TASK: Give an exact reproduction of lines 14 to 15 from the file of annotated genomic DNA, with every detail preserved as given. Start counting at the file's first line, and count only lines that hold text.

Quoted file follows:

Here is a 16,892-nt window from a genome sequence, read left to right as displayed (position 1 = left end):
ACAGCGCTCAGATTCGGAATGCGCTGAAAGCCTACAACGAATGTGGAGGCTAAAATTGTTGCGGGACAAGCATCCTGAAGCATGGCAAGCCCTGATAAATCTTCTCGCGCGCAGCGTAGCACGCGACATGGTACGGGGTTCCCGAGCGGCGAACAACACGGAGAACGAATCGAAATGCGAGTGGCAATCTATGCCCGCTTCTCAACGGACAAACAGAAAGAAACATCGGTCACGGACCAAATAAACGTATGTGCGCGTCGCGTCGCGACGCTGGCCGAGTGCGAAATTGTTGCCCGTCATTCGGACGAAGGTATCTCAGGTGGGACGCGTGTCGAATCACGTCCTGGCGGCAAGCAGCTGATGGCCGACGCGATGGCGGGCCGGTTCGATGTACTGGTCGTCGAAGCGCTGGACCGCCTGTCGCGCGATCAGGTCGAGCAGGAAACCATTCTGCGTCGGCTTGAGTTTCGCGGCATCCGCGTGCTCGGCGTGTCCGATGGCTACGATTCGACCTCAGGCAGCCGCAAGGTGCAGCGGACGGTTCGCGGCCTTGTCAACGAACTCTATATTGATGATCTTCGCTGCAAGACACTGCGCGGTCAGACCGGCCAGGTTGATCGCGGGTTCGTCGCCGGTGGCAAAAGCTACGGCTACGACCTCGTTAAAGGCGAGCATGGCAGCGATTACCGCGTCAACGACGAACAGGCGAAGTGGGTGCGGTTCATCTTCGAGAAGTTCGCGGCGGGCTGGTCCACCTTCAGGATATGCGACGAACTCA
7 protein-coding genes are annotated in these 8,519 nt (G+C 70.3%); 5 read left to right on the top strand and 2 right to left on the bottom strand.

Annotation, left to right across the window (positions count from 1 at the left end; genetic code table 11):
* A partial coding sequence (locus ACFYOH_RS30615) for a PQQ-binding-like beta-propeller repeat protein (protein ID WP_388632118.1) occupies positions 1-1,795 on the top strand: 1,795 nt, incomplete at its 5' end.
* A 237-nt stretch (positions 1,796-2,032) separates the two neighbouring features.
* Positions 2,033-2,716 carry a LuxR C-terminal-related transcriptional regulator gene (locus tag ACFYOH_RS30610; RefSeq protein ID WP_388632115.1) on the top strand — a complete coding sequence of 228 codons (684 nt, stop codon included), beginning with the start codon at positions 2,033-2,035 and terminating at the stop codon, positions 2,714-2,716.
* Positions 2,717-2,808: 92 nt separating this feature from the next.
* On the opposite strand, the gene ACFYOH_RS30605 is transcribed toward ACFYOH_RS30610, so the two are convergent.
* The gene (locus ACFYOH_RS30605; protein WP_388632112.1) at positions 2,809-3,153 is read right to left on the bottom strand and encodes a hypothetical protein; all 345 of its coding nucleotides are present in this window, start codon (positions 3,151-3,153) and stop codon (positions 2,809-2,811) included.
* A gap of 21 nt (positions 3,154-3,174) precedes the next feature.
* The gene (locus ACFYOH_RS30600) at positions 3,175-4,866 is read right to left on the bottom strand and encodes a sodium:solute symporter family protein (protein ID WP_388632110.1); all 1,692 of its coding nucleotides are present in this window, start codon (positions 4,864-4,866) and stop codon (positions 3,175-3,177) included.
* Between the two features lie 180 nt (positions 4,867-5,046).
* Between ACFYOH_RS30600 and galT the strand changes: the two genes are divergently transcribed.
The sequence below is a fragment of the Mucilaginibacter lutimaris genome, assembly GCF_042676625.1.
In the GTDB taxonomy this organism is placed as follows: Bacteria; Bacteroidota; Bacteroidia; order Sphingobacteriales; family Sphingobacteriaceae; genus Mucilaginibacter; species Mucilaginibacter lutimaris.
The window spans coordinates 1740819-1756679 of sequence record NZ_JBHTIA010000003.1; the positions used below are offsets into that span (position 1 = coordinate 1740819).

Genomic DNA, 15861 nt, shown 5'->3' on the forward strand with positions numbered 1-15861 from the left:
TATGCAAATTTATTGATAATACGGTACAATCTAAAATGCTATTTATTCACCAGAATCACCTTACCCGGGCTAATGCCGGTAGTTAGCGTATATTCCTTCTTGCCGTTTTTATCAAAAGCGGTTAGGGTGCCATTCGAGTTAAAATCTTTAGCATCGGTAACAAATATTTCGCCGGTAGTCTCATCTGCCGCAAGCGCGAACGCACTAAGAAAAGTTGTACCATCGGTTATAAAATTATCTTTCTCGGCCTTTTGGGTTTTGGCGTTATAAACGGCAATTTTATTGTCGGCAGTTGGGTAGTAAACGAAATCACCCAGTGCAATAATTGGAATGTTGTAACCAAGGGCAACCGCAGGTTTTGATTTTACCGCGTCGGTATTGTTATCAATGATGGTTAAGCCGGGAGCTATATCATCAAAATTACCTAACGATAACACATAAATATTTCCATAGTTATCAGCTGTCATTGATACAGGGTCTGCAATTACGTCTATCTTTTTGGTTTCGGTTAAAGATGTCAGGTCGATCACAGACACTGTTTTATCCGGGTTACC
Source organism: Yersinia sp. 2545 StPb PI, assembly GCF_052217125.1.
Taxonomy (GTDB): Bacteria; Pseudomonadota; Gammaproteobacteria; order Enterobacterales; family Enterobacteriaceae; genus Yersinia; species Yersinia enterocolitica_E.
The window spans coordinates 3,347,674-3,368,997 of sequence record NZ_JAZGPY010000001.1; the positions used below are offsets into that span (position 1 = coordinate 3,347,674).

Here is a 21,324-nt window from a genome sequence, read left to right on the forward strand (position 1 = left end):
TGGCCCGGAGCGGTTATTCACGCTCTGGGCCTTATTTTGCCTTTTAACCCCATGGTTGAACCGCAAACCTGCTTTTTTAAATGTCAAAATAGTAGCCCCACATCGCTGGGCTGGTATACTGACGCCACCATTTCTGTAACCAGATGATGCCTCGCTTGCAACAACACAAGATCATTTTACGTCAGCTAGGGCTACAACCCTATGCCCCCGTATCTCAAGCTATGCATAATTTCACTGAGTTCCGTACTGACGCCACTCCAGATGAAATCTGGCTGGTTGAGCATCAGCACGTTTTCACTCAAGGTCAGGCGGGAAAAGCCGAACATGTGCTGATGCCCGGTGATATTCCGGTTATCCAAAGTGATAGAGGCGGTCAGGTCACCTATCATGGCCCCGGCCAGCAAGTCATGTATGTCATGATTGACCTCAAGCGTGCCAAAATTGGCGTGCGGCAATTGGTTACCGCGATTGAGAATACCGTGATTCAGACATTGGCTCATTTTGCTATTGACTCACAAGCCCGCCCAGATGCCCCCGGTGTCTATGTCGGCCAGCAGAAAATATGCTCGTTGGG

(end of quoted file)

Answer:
* Between ACFYOH_RS30600 and galT the strand changes: the two genes are divergently transcribed.
The sequence below is a fragment of the Mucilaginibacter lutimaris genome, assembly GCF_042676625.1.